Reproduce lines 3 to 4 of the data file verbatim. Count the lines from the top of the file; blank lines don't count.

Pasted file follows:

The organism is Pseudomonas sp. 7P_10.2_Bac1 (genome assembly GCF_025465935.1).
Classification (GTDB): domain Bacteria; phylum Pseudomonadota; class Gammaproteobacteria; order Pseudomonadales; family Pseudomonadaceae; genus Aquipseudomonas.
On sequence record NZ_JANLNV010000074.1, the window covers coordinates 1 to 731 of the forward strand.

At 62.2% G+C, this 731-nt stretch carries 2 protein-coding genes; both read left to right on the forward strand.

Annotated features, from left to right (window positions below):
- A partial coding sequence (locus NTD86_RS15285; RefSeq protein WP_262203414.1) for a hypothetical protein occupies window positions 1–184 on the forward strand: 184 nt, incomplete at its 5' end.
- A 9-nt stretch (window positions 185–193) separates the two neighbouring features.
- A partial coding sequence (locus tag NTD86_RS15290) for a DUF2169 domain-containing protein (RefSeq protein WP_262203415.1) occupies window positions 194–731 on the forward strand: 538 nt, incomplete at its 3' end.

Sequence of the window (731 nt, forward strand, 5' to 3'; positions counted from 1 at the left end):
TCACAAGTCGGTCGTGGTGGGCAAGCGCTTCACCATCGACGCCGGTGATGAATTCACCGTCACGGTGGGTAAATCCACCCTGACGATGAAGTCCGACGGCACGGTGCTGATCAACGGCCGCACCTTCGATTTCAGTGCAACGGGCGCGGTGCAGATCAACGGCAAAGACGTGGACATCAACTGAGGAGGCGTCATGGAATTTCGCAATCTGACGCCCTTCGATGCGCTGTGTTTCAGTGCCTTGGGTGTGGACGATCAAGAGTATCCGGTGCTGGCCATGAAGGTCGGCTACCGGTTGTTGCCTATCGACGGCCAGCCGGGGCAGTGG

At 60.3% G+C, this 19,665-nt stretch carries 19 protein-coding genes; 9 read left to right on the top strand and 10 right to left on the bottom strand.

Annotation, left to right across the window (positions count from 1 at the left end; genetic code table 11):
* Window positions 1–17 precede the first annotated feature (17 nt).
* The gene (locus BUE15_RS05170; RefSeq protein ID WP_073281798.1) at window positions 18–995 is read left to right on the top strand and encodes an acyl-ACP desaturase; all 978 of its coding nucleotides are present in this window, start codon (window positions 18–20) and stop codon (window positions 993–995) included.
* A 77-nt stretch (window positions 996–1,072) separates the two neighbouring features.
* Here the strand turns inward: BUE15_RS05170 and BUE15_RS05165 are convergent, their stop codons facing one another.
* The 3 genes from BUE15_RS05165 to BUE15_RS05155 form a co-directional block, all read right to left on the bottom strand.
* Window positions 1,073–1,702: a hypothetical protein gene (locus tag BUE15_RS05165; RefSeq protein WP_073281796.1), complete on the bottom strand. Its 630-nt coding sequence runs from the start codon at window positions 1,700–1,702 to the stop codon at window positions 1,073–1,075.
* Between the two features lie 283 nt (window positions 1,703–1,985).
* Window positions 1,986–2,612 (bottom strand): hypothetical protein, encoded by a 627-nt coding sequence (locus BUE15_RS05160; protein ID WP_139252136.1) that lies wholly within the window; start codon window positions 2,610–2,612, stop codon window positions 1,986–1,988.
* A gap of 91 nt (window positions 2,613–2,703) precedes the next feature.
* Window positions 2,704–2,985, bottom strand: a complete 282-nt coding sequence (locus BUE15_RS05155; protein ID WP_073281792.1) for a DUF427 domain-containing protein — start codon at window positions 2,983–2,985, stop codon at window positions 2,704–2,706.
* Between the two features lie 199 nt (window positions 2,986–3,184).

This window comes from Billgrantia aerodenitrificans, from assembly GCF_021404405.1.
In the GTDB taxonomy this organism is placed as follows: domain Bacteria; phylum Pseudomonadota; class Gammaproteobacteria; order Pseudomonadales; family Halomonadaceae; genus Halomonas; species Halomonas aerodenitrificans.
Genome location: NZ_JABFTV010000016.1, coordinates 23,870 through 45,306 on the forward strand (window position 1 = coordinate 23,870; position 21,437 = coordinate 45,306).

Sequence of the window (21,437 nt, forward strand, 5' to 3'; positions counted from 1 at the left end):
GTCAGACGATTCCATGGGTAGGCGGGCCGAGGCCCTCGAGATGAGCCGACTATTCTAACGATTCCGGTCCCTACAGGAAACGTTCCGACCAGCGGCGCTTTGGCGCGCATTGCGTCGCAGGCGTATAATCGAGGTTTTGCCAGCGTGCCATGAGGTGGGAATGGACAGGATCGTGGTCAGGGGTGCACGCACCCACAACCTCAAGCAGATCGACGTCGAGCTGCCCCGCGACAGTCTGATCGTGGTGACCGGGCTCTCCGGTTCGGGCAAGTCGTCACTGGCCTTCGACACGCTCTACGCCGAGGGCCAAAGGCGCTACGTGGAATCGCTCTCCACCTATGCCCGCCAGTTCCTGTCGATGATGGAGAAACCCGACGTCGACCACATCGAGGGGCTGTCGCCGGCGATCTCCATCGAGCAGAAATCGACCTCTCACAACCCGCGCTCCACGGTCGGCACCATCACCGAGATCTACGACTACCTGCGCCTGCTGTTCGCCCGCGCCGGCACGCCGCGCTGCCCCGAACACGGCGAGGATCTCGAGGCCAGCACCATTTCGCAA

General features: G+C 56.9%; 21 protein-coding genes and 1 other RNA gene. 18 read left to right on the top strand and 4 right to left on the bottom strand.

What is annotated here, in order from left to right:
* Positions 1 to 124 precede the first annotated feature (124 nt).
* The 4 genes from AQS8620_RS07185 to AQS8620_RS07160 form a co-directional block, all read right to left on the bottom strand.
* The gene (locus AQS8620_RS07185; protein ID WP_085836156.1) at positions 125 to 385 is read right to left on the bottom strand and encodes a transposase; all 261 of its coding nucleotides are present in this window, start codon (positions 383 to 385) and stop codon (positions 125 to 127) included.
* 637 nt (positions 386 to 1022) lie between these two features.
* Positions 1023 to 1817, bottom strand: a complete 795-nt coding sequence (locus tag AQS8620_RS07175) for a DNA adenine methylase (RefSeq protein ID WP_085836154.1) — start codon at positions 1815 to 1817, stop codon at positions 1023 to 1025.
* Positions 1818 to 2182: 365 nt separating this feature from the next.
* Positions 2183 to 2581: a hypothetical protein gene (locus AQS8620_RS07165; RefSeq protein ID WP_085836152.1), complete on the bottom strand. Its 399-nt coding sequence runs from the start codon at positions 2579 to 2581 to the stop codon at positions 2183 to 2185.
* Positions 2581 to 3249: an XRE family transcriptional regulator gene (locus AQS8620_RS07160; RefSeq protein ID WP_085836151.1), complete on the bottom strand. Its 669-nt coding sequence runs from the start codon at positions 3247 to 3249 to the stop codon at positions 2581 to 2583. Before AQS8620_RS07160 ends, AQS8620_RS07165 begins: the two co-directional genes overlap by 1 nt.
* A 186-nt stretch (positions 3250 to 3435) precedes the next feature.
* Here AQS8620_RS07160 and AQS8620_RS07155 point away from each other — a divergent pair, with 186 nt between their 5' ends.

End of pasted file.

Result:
On sequence record NZ_JANLNV010000074.1, the window covers coordinates 1 to 731 of the forward strand.

At 62.2% G+C, this 731-nt stretch carries 2 protein-coding genes; both read left to right on the forward strand.